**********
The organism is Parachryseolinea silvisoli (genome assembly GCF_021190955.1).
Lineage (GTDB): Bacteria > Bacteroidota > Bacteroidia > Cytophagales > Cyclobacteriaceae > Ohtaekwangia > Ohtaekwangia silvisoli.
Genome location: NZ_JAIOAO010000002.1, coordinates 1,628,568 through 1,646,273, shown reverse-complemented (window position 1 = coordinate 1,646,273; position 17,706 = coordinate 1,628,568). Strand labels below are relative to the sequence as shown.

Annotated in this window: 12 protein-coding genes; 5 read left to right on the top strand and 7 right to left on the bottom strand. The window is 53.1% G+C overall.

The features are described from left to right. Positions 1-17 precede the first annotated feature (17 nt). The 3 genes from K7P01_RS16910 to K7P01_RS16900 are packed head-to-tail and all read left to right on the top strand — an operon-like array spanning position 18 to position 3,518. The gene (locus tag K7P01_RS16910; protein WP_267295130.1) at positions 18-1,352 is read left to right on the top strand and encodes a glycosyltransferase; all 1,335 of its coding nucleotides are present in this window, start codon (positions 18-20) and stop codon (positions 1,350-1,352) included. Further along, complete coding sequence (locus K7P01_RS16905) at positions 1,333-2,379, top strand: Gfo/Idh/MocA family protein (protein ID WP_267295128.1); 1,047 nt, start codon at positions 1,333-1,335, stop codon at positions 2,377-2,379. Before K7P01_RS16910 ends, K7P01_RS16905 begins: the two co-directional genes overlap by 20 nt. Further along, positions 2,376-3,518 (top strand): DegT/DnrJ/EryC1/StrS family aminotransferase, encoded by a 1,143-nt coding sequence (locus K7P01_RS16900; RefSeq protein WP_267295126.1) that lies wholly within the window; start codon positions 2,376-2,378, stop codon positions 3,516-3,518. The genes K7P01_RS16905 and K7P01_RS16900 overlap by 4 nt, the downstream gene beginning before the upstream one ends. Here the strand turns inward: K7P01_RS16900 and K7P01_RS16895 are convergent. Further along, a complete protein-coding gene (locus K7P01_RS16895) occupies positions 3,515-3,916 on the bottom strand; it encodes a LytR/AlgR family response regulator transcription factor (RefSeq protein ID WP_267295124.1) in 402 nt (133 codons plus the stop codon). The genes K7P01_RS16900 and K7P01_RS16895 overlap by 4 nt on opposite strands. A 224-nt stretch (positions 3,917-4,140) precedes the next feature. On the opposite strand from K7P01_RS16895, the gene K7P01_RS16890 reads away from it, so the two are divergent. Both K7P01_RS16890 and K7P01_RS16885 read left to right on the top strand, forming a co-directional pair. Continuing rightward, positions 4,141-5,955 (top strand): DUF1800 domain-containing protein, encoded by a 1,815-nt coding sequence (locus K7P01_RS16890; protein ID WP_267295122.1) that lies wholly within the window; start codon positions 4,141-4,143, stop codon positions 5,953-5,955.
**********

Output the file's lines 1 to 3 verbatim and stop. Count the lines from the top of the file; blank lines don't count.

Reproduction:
The organism is Parachryseolinea silvisoli (genome assembly GCF_021190955.1).
Lineage (GTDB): Bacteria > Bacteroidota > Bacteroidia > Cytophagales > Cyclobacteriaceae > Ohtaekwangia > Ohtaekwangia silvisoli.
Genome location: NZ_JAIOAO010000002.1, coordinates 1,628,568 through 1,646,273, shown reverse-complemented (window position 1 = coordinate 1,646,273; position 17,706 = coordinate 1,628,568). Strand labels below are relative to the sequence as shown.